Wednesday, April 23, 2008

Lorenzillo's: Cancun & Los Cabos Since 1683

While traveling from el aeropuerto to our hotel, no less than three unrelated people suggested Lorenzillo's in the marina for the city's best lobster. I tend to be rather wary of the reccomendations of people working in the tourist industry when I am abroad. I have been sent to one too many tourist traps, and had one too many meals surrounded solely by English speaking Americans. (Truly, once in Paris was more than enough, but it has happened far more than one time.) My tendency now is to seek out references for my meals via acquaintances and cross-referencing internet resources.

Upon attempting to check into our hotel, we were told our room would not be ready til early evening. So, we borrowed the hospitality suite, changed into beach garb and set out to explore cabo San Lucas. Disembarking from a water taxi in the marina, Lorenzillo's loomed large above us. I am a firm disbeliever in fate and the, "things happen for a reason" approach to life. However, D was grumbling about hunger and I wanted some wine. We climbed the stairs to the nearly empty main dining room and sat down to a lobster feast extraordinaire.

The waiter first brought our examples of the beautiful fresh shellfish they had to offer. Giant prawns, king crab, langostino, and so on.

I started my meal with oysters on the half shell, and was more than happy to accompany them with a slightly overpriced yet always delicious yellow label Veuve Clicquot. D started his meal with a massive platter of stone crab, fresh and thoughtfully pre-cracked for easy shelling.

For mains, we both went for the lobster, natch. His was served in a light marinara with pasta. Mine was covered but not smothered in a lovely savory cilantro sauce that made my tastebuds hum blissfully. Both lobsters were steamed perfectly, not a tough bite between the two.

Although the lobster was perfection, the star on my plate was Lorenzillo's pureed spinach. I ate every bite & I might even have snuck a bite or two from someone else's plate when they weren't looking. This version of pureed spinach has a thick consistency, almost like mashed potatoes. But the flavor! This is not your runny, American steakhouse creamed spinach. Our waiter reported that the spinach includes bacon, a touch of cream and nuts. For just a second I feared I might be eating what amounts to a pile of lard with some spinach for coloring. But he assured us there was only a little bacon for flavor. And truly, I didn't give a pig's ass what was in it.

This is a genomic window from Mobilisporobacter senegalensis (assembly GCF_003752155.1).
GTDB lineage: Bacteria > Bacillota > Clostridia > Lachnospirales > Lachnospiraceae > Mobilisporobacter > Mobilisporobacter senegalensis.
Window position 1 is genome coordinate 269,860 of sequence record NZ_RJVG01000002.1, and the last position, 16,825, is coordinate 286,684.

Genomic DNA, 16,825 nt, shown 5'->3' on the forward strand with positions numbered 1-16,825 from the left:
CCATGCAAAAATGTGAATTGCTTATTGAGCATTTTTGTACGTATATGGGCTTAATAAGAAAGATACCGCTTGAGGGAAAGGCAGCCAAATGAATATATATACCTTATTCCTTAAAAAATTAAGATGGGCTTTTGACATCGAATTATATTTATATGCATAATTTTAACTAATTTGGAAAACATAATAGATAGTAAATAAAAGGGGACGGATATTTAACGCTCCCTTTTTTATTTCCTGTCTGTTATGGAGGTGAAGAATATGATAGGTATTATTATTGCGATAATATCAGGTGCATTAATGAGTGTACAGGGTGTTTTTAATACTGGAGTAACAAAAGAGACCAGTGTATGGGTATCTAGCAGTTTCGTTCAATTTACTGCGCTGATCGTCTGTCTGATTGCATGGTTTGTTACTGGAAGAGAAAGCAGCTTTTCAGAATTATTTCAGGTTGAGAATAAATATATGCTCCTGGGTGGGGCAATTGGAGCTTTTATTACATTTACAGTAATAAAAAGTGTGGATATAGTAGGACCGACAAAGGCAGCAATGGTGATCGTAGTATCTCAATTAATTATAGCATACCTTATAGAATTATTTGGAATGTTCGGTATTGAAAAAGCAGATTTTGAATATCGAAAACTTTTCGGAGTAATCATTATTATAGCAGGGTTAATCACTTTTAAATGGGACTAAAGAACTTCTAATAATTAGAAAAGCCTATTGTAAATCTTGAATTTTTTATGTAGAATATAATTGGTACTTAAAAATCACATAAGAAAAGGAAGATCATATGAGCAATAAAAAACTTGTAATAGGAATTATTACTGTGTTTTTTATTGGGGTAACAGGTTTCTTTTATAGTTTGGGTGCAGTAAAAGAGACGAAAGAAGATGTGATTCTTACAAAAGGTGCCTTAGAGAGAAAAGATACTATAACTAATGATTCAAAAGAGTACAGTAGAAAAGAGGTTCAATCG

The rest of the day and into the long night I thought about that spinach. The next morning I wanted it for breakfast. In true D&L form, we went to Lorenzillo's for lunch again that day.

This time we ate a little lighter, both in calories and in wallet. I ordered a big side of the spinach and a lovely little tuna tartare. They say the tuna you eat in Cabo really is caught right off shore that day or the day previous. As a tourist on holiday, I would buy the Brooklyn Bridge if you asked nicely enough. But I do know they go fishing for tuna in those waters, and my tartare was fresh and beautiful enought to give into a plausible story.

D ordered a wonderful ceviche, just acidic enough with lots and lots of octopus.
He also tucked into a nice seafood soup, but I was too busy with my spinach to get a photo. This, however, was a view off outside dining area of Lorenzillo's, through the marina and into the sea beyond!

No comments: